By David South, Development Challenges, South-South Solutions
SOUTH-SOUTH CASE STUDY
Between 94,000 and 144,000 plant species — a quarter to a half of the world’s total — could die out in the coming years, according to an estimate by Scientific American (2002). Among them are vital food crops, threatened by a world in which climate change is causing more weather turbulence and diseases and viruses can spread rapidly and destroy crops.
This scale of plant loss risks leaving the world’s food security dependent on fewer – and more vulnerable – domesticated species. The hunt is on for hardy plant species that can survive these ups and downs while protecting the world’s food security for this and the next generation.
In the Central Asian nations of Kyrgyzstan and Tajikistan, conservation of trees and their fruits and nuts are being placed at the centre of the economic lives of people who had been unwittingly destroying the trees’ habitat. Two projects, one to preserve walnut trees in Tajikistan, and the other to preserve apple trees in Kyrgyzstan, are beginning to bear fruit.
The Red List of Trees of Central Asia published in April 2009 by the Global Trees Campaign (http://www.globaltrees.org/rl_centralasia.htm), identified the 44 species most at risk in Kyrgyzstan, Kazakhstan, Uzbekistan, Turkmenistan and Tajikistan. Growing in rugged, mountainous terrain, the plants have high genetic diversity and are thought to be critical in the development of disease-resistant and climate-tolerant fruit varieties.
The diverse environments of Central Asia are host to over 300 wild fruit and nut species that are ancestors to the fruits and nuts we eat today, including wild apple, plum, pears, pistachios, cherry, apricot, and walnut.
Many face extinction as local people — driven by the need for fire wood, or to earn an income — cut down this precious resource. The Red List estimates that over 90 percent of the trees in the fruit and nut forests across Central Asia have been destroyed in the past 50 years.
The importance of these fruits and nuts can’t be over-emphasized: all the common varieties of apricot come from one living ancestor, the species Armeniaca vulgaris, now very rare in Central Asia. Central Asia’s Malus sieversii (http://en.wikipedia.org/wiki/Malus_sieversii) gave birth to today’s domestic apples. It spread its way around the world along the ancient Silk Road (http://en.wikipedia.org/wiki/Silk_Road). The name of Kazakhstan’s former capital city is Almaty (http://en.wikipedia.org/wiki/Almaty), which literally means ‘Grandfather of Apples’.
Scientists have found genetic diversity and disease resistance greater in wild plant species that have not been domesticated, like Malus sieversii. Malus sieversii is highly resistant to Fire Blight (http://en.wikipedia.org/wiki/Fire_blight), a nasty disease that turns the fruits black (USDA).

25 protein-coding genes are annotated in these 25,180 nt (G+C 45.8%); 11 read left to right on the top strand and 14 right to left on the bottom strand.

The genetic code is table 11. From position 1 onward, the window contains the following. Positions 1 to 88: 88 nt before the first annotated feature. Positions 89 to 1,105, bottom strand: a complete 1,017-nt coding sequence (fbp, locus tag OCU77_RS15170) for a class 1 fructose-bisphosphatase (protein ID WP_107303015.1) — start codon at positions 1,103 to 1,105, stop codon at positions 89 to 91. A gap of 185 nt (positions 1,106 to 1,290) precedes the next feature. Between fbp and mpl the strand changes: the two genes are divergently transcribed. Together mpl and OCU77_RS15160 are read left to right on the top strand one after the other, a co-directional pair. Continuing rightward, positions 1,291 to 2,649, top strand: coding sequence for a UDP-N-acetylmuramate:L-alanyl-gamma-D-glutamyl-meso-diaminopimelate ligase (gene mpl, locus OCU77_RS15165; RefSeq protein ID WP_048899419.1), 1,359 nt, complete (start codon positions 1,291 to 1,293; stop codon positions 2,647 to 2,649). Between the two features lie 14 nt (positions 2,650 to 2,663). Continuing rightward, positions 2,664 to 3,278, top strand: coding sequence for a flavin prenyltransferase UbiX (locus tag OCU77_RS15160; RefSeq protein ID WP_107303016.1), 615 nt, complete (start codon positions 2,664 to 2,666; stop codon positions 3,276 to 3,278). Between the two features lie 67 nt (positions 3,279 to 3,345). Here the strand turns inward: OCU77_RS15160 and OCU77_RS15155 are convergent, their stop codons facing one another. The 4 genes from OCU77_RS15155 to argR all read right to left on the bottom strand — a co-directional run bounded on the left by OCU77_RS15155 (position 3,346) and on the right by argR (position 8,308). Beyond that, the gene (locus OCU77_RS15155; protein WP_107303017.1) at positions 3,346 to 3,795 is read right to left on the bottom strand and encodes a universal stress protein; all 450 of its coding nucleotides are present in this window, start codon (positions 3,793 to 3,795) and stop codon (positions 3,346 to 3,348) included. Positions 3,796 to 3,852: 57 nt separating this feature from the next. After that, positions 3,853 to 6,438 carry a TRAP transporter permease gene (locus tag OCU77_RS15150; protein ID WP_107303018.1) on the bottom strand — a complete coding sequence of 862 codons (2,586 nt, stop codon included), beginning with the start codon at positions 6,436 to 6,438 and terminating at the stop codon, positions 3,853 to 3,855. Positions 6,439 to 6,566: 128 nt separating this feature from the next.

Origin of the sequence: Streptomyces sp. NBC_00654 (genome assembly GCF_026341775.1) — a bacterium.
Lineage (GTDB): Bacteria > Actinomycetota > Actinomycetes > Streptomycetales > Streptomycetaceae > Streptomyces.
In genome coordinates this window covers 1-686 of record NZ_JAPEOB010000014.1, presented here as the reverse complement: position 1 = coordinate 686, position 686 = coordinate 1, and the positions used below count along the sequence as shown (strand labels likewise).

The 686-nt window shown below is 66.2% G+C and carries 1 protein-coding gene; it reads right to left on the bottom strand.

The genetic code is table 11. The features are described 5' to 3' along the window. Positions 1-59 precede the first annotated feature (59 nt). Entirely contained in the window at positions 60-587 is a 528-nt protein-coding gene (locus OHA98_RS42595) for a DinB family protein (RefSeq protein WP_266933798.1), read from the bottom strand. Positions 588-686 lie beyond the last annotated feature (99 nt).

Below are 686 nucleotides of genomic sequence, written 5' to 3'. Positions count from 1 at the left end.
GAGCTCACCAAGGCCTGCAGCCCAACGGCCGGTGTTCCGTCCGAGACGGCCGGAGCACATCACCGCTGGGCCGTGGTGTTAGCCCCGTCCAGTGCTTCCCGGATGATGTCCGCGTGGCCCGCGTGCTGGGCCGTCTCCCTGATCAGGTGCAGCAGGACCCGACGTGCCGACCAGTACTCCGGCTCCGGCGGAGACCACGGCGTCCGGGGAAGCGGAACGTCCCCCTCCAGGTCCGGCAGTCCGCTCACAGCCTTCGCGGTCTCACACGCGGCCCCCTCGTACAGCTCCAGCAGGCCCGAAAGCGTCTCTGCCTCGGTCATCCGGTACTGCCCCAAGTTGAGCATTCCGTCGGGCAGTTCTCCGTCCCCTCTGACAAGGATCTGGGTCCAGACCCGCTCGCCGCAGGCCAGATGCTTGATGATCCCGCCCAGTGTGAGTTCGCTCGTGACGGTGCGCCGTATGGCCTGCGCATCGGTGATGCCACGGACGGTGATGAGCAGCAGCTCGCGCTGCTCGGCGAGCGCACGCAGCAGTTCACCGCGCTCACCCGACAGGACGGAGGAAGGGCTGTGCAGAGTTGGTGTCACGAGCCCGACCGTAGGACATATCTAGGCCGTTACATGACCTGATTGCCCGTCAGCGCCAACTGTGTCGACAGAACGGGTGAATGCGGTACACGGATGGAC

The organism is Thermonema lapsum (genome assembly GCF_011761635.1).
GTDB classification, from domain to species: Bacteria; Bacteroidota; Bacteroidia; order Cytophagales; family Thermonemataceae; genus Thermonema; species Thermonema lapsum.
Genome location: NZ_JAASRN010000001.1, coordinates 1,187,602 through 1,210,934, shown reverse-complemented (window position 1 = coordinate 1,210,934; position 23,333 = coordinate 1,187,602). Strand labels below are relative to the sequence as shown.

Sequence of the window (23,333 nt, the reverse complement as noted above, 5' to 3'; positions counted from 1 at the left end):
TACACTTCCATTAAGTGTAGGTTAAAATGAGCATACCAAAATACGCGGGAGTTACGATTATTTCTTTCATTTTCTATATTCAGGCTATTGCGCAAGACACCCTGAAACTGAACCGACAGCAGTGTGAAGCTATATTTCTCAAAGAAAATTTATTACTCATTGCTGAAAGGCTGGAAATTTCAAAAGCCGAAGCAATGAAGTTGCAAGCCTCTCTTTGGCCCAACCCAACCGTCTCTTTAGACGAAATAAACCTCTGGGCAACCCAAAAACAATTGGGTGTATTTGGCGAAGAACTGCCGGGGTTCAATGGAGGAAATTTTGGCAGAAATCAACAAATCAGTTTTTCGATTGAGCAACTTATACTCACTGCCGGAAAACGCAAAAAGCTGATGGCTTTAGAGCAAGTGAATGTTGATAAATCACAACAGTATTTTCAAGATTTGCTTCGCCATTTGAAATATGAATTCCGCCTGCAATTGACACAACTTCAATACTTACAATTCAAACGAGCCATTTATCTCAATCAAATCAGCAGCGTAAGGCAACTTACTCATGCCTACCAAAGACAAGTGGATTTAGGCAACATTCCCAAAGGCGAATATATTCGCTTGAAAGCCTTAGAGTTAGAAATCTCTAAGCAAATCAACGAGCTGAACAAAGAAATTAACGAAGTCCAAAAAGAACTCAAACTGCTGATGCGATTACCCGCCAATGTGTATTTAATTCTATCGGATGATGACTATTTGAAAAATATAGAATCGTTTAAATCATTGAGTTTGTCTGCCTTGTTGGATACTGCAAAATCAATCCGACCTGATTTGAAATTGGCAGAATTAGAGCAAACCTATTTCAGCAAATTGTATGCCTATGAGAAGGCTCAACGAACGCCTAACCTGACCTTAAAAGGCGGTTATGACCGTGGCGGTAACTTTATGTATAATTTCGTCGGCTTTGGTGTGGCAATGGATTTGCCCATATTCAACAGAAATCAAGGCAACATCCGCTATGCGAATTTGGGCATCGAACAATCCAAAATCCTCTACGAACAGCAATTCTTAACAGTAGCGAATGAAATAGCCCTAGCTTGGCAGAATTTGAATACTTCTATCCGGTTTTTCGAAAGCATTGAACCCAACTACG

To stop this free-for-all in which resources are plundered to extinction and trees wiped out to be used for firewood, deals are being struck to guarantee local communities’ rights to exploit the trees as a resource, while also obligating them to preserve them.
In Tajikistan, the walnut trade is a critical source of income for some villages, with most of the crop exported to Turkey. The country shares with Kyrgyzstan the world’s largest natural-growth walnut forest. But the use of short-term land leases discouraged long-term management, while local people were lacking any other sources of income and over-exploited the trees.
Jilly McNaughton of British NGO Fauna and Flora International (www.fauna-flora.org), said the current situation “is not good, with use of the forest by local people both heavy and inadequately controlled.” “Collection of firewood and grazing are perhaps the biggest concerns,” she said. “There is very little natural regeneration of wild trees due to grazing and hay making in the forest. “As the walnut is valued as an income generating crop, other trees are cut for firewood and timber, meaning parts of the forest have become a park-like landscape with scattered large walnut trees.”
Fauna and Flora International, which specializes in species preservation, is encouraging local people to work towards long-term leases and diversify their sources of income. The strategy includes encouraging other ways to make a living, including raising chickens, making clothes and bee keeping.
As one villager said: “We have bought honey buckets and bees. Next year we will get a lot of honey – it will be a great income. We got a job.”
The Red List of Trees found the causes of species’ destruction are multiple: over-exploitation, human development, pests and diseases, overgrazing, desertification and fires. Since the break up of the Soviet Union, funds have been short to help reverse these threats.
The most threatened apple species in the Red List is the Niedzwetzky apple (Malus niedzwetzkyana) (www.globaltrees.org/kyrgyzstan_apple.htm).
In Kyrgyzstan, work to preserve the Niedzwetsky apple is directly involving the community. Projects are working with the village of Kara Alma in southern Kyrgyzstan and government forest services to encourage eco-friendly small businesses to earn incomes and protect the forests.
They have catalogued all 111 trees that still survive, and have set up a community-run nursery to grow more. The ambition is to expand this approach across the region, both preserving these great resources and bringing hope and employment to the people.
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